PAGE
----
Alexander Payne’s newest offering is a subtle, intimate triumph. Set in 1970, it follows a curmudgeonly educator who stays on campus over Christmas break to chaperone students who are unable to return home for the holidays. Striking a balance somewhere between heartwarming and heartrending, I was really impressed by how well the film managed to build the characters and their relationships. It’s a warmth that even comes through on the trailer. The longer Angus spends with his grumpy teacher, Paul, the more each starts to understand the other. Touching on themes of family, friendship, the self and belonging, it’s a remarkably well-balanced film that’s sure to stick with viewers long after credits roll.
The visuals in this movie are so well done. Cinematographer Eigil Bryld was smart to shoot on actual filmstock, giving the images a graininess that not only evokes the historical period but also lends a human touch to the frame which adds an endearing quality to each shot. Camera movements seem very intentional, using zooms and tracking shots to keep us in tense moments with these characters, seeing their expressions and interactions as if we were standing right next to them. There are also moments of profound stillness, where audiences can really feel the weight of what it means to be left behind during the holidays, yet still manage to find community. I think the acting was also a huge reason why this film was so successful.
Paul Giamatti once again knocks it out of the park, showing a lot of change in his character’s personality and worldview, yet doing so in a way that doesn’t seem rushed. Aided by a well-paced script, Giamatti’s gentle approach to Paul’s realizing how students at this boarding school, albeit privileged, still have their own problems hits the classic emotional beats of an Ebenezer Scrooge archetype, but not exactly. He himself is of a much more modest background, and at the end we understand his character still has a lot of growing to do but has at least taken that first step. He has great chemistry with Dominic Sessa, who does a great job committing to his role as Angus. With his subtle and not-so-subtle physicality, Sessa embodies an angsty teen while leaving room for enough tenderness to make anyone root for this kid. It’s interesting to see how the script shifts our perception of Angus bit by bit, so that by the end we understand he’s not a problem child at all, quite the opposite. While these two leads do a great job of carrying the film, I found the real standout start to be Da’Vine Joy Randolph. Playing Mary Lamb, a lunch lady who also stays behind during the break so she can mourn her son, Randolph steals the screen anytime she’s shown. With a powerful presence that spans both ends of the emotional spectrum, she’s the glue that brings and keeps Angus and Paul together each time an argument disrupts their growing camaraderie.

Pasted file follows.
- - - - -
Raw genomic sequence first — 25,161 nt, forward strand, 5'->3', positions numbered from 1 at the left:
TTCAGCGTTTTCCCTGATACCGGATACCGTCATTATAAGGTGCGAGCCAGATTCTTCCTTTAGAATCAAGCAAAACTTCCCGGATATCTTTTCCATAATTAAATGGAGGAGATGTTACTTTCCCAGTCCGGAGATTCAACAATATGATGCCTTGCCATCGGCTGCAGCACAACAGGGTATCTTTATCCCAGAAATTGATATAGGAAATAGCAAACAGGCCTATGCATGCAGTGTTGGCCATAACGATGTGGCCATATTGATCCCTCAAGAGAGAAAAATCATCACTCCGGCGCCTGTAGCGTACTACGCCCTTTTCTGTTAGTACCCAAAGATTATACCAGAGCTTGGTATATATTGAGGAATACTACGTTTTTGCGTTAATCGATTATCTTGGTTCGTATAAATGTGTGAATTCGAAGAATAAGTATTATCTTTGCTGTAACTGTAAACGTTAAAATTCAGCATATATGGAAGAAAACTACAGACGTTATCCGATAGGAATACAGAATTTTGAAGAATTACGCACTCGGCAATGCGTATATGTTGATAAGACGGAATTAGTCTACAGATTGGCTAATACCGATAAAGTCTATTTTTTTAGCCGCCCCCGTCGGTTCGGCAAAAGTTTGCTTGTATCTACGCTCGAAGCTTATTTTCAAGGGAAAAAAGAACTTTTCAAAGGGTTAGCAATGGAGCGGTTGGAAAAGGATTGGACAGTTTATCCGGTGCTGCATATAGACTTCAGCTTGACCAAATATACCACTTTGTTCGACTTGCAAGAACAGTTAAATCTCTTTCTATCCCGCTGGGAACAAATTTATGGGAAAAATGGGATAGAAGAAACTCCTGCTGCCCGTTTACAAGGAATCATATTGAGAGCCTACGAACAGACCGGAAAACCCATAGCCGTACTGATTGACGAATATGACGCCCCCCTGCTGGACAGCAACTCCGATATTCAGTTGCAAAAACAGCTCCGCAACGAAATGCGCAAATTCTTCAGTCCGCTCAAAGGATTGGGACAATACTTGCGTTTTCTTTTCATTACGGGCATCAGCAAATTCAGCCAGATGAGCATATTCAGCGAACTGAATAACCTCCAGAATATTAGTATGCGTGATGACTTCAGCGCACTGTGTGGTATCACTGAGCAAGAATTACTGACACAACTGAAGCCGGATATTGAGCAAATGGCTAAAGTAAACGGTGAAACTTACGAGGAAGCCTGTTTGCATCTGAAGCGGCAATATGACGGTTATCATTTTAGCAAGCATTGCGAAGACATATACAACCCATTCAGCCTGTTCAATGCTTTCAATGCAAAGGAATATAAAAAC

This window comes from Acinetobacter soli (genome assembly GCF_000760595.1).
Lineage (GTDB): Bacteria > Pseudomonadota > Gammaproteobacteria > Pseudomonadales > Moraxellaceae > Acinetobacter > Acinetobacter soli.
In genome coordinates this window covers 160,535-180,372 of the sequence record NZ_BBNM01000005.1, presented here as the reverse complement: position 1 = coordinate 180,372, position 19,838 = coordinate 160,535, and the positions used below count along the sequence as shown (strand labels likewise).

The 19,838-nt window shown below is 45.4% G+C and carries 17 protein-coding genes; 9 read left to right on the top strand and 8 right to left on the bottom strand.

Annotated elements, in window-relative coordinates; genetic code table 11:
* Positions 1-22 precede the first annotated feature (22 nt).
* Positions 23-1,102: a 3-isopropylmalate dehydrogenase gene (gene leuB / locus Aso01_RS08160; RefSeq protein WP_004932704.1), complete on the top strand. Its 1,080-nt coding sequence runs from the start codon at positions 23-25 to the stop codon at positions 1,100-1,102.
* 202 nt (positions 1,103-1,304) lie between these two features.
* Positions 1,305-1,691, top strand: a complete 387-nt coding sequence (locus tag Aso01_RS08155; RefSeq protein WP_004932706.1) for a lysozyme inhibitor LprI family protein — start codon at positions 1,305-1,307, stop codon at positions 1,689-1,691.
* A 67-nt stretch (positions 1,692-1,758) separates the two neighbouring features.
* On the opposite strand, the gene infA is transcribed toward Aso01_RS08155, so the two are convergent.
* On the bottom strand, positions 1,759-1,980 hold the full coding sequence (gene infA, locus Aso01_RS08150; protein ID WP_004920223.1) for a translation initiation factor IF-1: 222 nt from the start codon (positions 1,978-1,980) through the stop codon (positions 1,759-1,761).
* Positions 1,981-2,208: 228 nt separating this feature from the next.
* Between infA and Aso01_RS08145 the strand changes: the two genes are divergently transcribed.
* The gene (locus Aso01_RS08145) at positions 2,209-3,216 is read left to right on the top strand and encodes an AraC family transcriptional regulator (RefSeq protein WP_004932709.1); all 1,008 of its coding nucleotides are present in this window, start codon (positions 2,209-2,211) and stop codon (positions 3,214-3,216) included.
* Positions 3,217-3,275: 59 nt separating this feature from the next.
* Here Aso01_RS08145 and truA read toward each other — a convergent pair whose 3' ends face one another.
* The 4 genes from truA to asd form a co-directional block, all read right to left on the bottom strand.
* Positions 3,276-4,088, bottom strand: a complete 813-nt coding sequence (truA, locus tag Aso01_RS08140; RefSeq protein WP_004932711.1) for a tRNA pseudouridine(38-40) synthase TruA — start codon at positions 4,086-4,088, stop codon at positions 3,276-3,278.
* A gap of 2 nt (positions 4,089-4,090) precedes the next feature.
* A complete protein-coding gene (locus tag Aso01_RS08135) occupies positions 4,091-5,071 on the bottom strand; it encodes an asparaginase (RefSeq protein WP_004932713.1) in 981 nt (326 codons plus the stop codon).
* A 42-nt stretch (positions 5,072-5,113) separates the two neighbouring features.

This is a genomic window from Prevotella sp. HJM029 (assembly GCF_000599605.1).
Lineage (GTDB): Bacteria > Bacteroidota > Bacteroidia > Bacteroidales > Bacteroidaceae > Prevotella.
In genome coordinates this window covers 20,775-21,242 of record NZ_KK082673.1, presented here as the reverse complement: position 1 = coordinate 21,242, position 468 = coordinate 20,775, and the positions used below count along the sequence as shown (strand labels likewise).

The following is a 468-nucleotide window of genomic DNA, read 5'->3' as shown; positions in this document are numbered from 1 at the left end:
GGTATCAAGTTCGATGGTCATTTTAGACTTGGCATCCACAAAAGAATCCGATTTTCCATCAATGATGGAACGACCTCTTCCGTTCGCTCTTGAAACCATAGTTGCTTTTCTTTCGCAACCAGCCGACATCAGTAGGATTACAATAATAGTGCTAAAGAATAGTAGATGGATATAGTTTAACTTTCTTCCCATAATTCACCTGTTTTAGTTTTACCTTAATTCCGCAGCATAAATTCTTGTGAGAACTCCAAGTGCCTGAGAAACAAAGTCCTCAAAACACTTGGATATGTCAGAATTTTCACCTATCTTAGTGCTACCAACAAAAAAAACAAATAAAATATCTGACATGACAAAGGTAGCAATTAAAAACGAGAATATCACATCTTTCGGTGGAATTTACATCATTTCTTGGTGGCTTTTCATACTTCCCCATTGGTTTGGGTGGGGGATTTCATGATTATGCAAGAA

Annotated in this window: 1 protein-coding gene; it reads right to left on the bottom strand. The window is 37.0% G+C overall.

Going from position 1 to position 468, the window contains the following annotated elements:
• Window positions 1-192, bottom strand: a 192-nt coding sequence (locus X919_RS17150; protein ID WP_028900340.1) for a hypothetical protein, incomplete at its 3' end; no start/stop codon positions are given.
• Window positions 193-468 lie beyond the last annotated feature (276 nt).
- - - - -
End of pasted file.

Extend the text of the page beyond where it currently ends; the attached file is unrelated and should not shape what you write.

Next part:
This is maybe one of the better holiday films I’ve ever seen because it doesn’t flinch away from how hard this time of the year can be. Whether they’re unable to join their families due to travel issues, death or simply not having anyone left, this group of misfits finds community in their shared solitude, and are able to grow as people because of it. In an age where we all feel so disconnected from one another, The Holdovers shows the power of trying to understand our fellow humans. Its wonderfully written script is brought to life by precise visuals and great acting; you’ll laugh, cry and feel a kind of kinship with those in the theater who are doing the same. The Holdovers is now in theaters across the country, and I hope you make time to see it!